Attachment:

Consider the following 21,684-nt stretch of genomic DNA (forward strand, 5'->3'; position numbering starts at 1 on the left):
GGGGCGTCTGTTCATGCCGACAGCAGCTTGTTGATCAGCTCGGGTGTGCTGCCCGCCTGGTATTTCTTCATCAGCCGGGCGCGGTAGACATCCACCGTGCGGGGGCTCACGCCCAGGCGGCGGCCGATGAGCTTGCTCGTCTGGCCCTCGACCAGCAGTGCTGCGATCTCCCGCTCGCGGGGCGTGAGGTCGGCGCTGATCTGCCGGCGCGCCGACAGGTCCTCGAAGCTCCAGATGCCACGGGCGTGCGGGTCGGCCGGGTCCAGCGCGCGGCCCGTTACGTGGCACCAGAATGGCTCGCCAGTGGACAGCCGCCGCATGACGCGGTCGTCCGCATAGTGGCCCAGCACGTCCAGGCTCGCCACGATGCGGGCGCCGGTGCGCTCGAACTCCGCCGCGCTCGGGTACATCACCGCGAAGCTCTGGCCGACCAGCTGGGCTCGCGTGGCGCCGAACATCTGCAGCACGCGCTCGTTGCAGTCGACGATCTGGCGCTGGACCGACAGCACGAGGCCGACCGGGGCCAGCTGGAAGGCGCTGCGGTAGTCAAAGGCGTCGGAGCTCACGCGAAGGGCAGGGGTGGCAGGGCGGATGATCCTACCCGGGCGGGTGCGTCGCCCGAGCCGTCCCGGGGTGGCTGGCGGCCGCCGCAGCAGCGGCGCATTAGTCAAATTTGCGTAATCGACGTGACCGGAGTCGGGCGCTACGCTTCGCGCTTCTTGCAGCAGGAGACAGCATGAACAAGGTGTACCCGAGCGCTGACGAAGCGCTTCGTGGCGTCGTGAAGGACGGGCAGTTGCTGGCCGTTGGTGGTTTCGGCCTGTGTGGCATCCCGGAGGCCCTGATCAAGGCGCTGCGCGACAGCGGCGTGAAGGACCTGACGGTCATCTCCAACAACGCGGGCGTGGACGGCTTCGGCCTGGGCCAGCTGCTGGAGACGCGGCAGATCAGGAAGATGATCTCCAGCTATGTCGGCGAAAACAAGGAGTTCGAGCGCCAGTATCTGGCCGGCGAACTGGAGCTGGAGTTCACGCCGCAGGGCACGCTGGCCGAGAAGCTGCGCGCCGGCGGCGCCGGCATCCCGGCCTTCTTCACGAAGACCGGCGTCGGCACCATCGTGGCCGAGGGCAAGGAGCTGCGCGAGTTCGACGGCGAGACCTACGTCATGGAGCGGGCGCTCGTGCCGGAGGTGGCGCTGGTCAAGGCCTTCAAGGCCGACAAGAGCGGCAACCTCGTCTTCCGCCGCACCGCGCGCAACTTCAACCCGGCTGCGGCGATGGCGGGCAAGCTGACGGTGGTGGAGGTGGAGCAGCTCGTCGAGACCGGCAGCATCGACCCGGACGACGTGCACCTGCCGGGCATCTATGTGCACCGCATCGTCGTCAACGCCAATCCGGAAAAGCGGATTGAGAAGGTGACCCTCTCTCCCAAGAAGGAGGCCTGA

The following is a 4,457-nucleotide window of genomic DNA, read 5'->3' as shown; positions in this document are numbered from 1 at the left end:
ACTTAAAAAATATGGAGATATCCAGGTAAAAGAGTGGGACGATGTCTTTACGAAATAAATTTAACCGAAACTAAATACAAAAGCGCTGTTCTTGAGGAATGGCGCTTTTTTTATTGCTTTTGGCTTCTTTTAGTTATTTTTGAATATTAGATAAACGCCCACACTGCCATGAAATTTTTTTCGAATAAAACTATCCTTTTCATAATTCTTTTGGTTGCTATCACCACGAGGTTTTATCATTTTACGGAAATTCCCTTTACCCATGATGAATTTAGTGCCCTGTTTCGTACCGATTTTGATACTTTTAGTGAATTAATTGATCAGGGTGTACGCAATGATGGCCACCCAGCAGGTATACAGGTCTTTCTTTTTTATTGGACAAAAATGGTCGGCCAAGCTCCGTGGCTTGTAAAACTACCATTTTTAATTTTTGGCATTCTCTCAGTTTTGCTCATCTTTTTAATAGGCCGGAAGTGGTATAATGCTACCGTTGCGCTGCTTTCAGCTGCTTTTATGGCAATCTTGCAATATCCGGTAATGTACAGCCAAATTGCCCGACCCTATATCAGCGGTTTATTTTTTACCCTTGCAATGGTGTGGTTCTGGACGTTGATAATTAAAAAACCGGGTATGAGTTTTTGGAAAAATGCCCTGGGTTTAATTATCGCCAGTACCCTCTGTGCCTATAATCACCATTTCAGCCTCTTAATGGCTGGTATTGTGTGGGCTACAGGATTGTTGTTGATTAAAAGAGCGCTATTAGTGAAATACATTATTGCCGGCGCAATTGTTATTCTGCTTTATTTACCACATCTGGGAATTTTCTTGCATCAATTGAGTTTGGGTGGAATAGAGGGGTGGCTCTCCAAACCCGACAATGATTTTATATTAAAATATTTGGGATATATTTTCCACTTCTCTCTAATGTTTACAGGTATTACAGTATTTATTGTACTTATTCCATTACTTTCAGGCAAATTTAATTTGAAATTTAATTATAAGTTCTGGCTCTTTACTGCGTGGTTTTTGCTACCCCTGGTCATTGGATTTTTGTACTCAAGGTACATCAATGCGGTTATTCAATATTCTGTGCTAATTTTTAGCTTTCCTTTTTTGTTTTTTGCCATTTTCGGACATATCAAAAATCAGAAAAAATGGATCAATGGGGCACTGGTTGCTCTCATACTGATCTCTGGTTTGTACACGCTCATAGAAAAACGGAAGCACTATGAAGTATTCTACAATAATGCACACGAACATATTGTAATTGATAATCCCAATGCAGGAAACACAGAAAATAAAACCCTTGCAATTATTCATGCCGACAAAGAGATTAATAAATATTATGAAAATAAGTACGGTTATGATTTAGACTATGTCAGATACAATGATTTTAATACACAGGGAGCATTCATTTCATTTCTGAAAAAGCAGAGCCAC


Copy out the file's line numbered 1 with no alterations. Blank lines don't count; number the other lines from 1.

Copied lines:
Consider the following 21,684-nt stretch of genomic DNA (forward strand, 5'->3'; position numbering starts at 1 on the left):